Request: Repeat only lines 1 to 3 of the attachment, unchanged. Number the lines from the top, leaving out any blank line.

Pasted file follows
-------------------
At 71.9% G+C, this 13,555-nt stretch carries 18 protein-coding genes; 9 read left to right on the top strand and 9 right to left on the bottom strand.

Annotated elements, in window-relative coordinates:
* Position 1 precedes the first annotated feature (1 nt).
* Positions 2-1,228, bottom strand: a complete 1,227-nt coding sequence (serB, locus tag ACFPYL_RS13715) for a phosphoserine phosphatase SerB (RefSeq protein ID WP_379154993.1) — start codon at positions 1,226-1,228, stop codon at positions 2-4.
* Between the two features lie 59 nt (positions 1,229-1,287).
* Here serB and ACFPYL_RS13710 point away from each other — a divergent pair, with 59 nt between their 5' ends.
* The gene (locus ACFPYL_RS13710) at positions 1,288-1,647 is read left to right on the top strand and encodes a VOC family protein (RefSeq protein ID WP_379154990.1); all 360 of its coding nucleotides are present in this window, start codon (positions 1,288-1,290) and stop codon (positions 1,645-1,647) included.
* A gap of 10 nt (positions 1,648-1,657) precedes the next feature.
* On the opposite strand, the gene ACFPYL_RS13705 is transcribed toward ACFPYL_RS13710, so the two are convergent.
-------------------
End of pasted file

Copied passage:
At 71.9% G+C, this 13,555-nt stretch carries 18 protein-coding genes; 9 read left to right on the top strand and 9 right to left on the bottom strand.

Annotated elements, in window-relative coordinates:
* Position 1 precedes the first annotated feature (1 nt).